History In The Raw


When I was in school in the 1950s, audiovisual aids were still pretty primitive: jittery 16-mm movies shown on a battered pull-down screen, using an ancient projector whose eccentricities were understood only by the pale initiates of the AV club. Educational films were most often shown in science classes, usually lent free by industrial firms looking for recruits.

The big, gray cans of film turned up at the school on a tight but mysterious schedule of their own, so that just when we were about to begin dissecting frogs, we would take an unexpected hour out to see a movie on glassblowing or pouring molten steel. The classroom was dark and warm. The projector’s loud, steady whir was restful. Even the teacher often dozed—altogether a nice break.

. The history films we saw were still less riveting: earnest, costumed playlets, usually, made on minuscule budgets. I remember one film in which Lincoln and Douglas debated the spread of slavery before an excited mob of three.

In the last few years, of course, the VCR has made everyone a member of the AV club; more and more schoolrooms are now arranged around small screens, and distributors are scrambling to provide material to fill them.

Last winter the New York-based CEL Communications, Inc., unveiled what it calls The Video Encyclopedia of the 20th Century , a set of seventy-five hour-long cassettes made up of 2,217 brief clips. Its producers’ intention for the series is “to develop an educational resource that’s literally as indispensable to the learning process as a dictionary.” This is a lofty goal.

So is its cost—eighty-five hundred dollars per set.

Certainly the idea seems sound—a well-indexed collection of taped scenes and events and personalities that will help make modern history vivid for a student generation bored with the bloodlessness of standard textbooks and already accustomed to getting its information from television. At the push of the Play button, students can glimpse San Francisco after the earthquake, Lindbergh landing in Paris, John Glenn returning safely from his circuit of the globe.

The sequences—the longest run about ten minutes, most are two minutes or less—are arranged in roughly chronological order, beginning with Little Egypt’s alarmingly wobbly dance at the Chicago World’s Fair in 1893 and ending with the accession to power of the Soviet premier Mikhail Gorbachev just last year. A massive, cross-referenced index provides the location of each clip —though a lot of reversing and fastforwarding is still required to pinpoint it exactly. And partly because much of the footage is silent (except for speeches and interviews), background material is provided for each sequence so that a teacher can cobble up his or her own narration to suit the special needs of the class. New cassettes are promised annually to bring the series up to date, and sometimes to include older material that only recently has come to light.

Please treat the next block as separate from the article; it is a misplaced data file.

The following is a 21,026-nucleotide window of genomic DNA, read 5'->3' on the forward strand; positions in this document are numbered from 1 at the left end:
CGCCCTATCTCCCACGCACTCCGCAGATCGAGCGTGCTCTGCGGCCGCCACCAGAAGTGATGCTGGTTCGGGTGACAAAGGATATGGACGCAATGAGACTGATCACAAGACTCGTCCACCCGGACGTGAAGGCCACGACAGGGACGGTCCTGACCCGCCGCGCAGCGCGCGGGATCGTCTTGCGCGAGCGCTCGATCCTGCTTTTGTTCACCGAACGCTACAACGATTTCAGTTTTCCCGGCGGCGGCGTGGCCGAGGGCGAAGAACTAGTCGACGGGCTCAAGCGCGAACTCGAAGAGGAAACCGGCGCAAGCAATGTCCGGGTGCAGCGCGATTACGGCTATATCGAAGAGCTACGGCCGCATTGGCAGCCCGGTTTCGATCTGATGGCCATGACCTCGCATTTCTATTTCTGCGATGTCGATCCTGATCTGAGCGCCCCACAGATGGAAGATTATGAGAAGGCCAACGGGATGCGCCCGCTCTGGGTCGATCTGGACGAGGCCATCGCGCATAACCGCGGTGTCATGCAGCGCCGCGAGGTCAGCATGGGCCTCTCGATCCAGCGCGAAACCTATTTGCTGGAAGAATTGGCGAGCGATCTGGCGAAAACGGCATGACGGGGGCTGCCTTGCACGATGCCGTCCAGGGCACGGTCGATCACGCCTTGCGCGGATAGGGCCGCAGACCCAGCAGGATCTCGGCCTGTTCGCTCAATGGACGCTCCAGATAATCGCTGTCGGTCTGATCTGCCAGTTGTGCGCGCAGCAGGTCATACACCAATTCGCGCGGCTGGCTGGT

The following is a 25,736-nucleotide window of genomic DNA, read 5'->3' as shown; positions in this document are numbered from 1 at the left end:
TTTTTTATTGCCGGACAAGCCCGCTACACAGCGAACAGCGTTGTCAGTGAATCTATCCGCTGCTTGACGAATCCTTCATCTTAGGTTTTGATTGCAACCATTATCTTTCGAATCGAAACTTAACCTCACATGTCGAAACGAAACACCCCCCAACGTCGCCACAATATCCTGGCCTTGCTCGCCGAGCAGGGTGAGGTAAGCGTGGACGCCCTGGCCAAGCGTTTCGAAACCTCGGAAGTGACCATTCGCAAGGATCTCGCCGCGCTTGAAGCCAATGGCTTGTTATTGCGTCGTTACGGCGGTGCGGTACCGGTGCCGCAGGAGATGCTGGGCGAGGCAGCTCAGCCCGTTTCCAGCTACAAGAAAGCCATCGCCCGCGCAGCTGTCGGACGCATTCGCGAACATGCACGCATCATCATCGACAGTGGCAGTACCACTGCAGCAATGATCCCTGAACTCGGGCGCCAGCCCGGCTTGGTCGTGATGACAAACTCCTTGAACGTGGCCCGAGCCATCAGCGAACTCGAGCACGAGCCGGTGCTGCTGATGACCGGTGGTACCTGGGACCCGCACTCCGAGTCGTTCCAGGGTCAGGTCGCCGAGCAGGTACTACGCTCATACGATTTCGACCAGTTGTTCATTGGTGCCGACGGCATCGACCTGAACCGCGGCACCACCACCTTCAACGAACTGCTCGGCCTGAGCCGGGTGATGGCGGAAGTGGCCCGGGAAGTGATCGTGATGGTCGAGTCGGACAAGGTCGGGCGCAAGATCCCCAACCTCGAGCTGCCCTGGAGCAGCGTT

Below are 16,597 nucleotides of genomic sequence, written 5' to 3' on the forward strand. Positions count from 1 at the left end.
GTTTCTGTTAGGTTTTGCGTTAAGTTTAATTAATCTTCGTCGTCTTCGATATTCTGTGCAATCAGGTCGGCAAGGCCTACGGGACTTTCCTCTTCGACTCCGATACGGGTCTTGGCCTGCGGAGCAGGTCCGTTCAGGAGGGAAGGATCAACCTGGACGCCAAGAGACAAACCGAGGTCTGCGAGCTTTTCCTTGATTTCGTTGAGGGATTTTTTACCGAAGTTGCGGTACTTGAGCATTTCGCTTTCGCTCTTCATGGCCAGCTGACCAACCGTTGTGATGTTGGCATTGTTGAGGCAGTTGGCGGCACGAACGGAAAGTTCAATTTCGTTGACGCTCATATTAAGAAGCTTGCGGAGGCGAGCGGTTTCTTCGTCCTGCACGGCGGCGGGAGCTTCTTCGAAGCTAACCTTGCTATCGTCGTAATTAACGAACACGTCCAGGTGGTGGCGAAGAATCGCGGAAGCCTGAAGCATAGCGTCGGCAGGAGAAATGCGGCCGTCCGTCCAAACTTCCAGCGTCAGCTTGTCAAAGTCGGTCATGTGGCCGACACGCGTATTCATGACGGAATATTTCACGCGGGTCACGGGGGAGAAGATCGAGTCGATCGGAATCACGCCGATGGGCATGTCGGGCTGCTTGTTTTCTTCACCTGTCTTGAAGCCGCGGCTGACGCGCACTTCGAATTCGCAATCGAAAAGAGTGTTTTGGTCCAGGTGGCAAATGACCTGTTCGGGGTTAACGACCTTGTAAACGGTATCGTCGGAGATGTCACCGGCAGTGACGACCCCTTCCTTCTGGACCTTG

But after working with the indexes and commentaries and watching several hours of tape, I’m sorry to have to report that the series falls sadly short of what it might have been.

Despite its new, more dignified garb —each cassette comes in a classy maroon box with gold stamping—this is a repackaged version of Videotape News Library , which the same firm has been leasing to local TV news departments for years. Compiled for the most part from snippets of old newsreels, supplemented by low-cost footage from various sources, mostly governmental, it was meant to provide overworked news directors with instant access to background material for a breaking story or for a daily one-minute feature on “What Happened Today in History” (in fact, the new index still includes a section organized by dates).

Much of the raw material is compelling, and 1 envy the students who will now be able to produce their own inhouse historical documentaries on, say, presidential inaugurations (all of them since McKinley’s are here), or women’s fashions (the fashion show was a newsreel staple for fifty years, and there are scores of them in the collection).

It is great fun, too, to be able to summon up great events and important personages at will. I was especially struck by the earliest sequences on the cassettes, simply because it will always seem astonishing to me that there should exist any motion-picture film of, say, returning Spanish-American War veterans stepping up Broadway in 1898, or the traffic streaming past London’s Marble Arch two years earlier than that—two dozen different kinds of horse-drawn vehicles, from lumbering double-decked streetcars to spidery little runabouts driven by swells in top hats, with a lonely bobby waving vaguely at the flood as it breaks over him.

And even a few feet of well-chosen film can often convey more about a person than can whole chapters of conventional biography. No writer, for example, has ever captured the hyperkinetic, heedless side of Theodore Roosevelt’s personality quite so well as does a single brief sequence made at Sagamore Hill: TR stumps across the lawn and into the woods, ax in hand, flings off his jacket, and assaults a slender tree, chopping furiously until it falls—unfortunately, toward the camera.